Willard Water Rinse: Willard Water, an antioxidant concentrate, can be added to water or herbal tea at the rate of 1 teaspoon per quart to help the liquid penetrate wounds and speed healing.

A vinegar rinse helps disinfect wounds while soothing the skin. Apple cider vinegar is often recommended as a wound rinse, but because it can stain white hair, use plain white distilled vinegar if your dog has a light-colored coat. In July 2022, the International Journal of Dermatology described vinegar’s proven antimicrobial, antifungal, and antioxidant properties. For dogs, dilute apple cider or white distilled vinegar with an equal amount of water before applying, or apply full-strength, then rinse after half an hour with plain water or an herbal tea.

An herbal vinegar rinse combines the skin-healing, anti-inflammatory properties of medicinal herbs with the antiseptic properties of vinegar. For an effective skin tonic, combine fresh or dried rosemary leaves, calendula blossoms, rose petals, juniper berries, lavender stalks or flowers, lemon peel, orange peel, sage, or chamomile blossoms in any combination in a glass jar, loosely filling it to about 1/3. If using fresh herbs, fill to about 1/2 of the jar. Fill the jar with raw (unpasteurized) organic apple cider vinegar. Seal the jar tightly, leave it in a warm place, and shake the jar every few days for a month. Then strain the rinse, add an equal amount of distilled or boiled and cooled water to dilute it, transfer the rinse to sterile glass jars, and store them in a cool, dark place. Note that dark herbs and apple cider vinegar will stain light or white coats.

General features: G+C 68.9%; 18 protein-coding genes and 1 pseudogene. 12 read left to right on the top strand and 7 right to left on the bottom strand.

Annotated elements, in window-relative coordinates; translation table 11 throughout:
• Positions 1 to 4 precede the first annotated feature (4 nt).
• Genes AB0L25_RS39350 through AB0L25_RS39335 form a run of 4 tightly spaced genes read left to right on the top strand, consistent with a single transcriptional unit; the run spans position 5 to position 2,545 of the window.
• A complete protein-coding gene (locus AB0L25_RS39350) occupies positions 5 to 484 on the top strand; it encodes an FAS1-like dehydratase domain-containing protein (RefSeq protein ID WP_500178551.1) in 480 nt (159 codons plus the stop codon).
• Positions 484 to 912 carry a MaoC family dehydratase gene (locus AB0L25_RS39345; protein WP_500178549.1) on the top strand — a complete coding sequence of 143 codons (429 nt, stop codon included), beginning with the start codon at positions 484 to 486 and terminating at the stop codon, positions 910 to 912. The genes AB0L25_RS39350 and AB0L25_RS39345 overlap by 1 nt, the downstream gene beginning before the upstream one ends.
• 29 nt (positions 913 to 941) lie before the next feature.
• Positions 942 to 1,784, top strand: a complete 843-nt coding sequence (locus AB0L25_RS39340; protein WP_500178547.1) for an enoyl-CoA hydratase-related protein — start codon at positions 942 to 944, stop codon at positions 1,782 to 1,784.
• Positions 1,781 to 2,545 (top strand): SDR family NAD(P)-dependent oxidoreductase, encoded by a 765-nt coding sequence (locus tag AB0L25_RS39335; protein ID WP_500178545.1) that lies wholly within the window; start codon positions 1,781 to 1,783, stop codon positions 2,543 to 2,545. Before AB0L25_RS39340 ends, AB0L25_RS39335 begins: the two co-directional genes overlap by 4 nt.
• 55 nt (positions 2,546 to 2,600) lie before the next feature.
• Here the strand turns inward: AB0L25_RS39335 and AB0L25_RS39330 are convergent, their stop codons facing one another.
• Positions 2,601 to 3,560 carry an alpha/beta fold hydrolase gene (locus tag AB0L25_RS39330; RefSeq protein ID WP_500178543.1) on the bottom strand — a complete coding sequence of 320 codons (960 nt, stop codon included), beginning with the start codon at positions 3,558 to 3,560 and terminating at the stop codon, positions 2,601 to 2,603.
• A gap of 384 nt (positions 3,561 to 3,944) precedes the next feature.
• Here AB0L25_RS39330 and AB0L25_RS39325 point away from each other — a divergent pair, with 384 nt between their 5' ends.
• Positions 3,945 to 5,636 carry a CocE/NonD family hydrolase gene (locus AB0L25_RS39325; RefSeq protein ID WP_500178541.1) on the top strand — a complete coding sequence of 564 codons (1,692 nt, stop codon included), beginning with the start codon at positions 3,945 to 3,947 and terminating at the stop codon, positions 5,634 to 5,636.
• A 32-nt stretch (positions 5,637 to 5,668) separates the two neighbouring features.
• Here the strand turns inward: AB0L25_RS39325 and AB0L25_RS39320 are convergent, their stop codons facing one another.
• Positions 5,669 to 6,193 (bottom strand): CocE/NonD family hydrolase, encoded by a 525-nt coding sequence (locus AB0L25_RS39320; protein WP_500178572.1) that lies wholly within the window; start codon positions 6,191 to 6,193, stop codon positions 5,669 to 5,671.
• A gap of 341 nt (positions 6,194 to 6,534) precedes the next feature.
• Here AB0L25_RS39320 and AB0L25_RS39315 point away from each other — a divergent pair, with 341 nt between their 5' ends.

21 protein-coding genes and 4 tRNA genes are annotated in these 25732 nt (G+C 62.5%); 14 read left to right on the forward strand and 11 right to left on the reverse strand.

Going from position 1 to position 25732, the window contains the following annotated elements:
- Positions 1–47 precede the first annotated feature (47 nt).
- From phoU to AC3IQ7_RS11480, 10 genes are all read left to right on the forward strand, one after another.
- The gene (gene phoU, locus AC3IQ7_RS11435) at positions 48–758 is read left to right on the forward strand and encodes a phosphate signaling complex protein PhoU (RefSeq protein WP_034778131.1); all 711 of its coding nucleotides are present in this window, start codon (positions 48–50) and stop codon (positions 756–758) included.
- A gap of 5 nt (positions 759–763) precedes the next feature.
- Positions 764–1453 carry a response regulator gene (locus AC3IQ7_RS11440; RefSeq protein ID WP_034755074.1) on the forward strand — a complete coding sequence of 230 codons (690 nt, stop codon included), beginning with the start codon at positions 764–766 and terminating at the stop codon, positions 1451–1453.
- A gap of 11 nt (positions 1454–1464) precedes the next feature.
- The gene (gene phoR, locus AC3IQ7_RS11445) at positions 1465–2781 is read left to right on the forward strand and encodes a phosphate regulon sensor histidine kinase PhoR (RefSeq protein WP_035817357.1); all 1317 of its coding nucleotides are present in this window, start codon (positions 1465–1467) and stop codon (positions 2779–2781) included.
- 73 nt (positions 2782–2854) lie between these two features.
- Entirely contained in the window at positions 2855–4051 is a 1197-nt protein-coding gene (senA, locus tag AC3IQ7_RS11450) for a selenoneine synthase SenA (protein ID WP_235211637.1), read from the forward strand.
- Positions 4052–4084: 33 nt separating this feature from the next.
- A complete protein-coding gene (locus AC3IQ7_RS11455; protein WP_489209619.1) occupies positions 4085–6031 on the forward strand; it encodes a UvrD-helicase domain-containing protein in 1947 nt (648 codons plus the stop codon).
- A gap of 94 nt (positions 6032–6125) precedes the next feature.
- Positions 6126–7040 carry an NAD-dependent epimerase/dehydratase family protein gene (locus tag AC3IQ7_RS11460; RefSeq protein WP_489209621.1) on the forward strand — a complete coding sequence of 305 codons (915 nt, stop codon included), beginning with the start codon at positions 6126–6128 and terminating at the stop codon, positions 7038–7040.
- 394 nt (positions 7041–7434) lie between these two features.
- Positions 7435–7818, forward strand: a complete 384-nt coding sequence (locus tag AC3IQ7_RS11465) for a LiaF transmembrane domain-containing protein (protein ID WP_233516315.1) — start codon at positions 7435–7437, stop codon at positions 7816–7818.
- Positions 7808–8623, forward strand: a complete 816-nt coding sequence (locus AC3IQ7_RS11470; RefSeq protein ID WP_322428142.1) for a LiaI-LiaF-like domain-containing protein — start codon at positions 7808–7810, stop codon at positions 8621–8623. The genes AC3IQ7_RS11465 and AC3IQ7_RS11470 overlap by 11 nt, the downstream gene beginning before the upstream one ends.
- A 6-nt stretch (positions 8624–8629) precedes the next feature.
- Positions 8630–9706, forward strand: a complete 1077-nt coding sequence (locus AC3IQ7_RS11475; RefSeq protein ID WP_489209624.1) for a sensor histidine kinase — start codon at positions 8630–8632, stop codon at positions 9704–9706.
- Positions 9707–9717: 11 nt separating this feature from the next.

All-purpose Soothing Wound Treatment
WDJ contributor Mary Straus creates her own canine wound cleanser by combining 1 part aloe vera juice or gel with 3 parts witch hazel. In a 2-ounce bottle, this would be 1 tablespoon aloe vera and 3 tablespoons witch hazel, to which she adds 2 drops of lavender essential oil. “I shake it up before using,” she says. “I’ve found that it soothes any itch and helps keep a dog’s mouth off any wound or abrasion.” She applies the blend with cotton balls and lets the mixture air dry. None of the wounds she has treated for the past 30 years has become infected.

Witch hazel is rich in tannins, which are naturally occurring compounds found in plants, seeds, bark, and leaves and which have antimicrobial and anti-inflammatory properties. Look for witch hazel products with no added fragrance and which contain little or no alcohol, such as Thayers or Dickinson’s.

Apply an After-Rinse Treatment
While this step isn’t necessary if the wound is minor, it helps to be prepared if additional treatments, such as the following, are needed.

Manuka or any high-quality raw (unpasteurized) honey can be applied as an ointment for burns, cuts, and other wounds. Clinical trials of human patients show that the application of honey as a wound dressing rapidly clears infection, inflammation, swelling, pain, and odor while speeding the sloughing off of necrotic (dead skin) tissue and the growth of new skin cells. Honey remains moist, seals and protects wounds, absorbs pus, reduces scarring, and prevents wounds from sticking to bandages. Unlike most topical antiseptics, honey prevents microbial growth without causing tissue damage.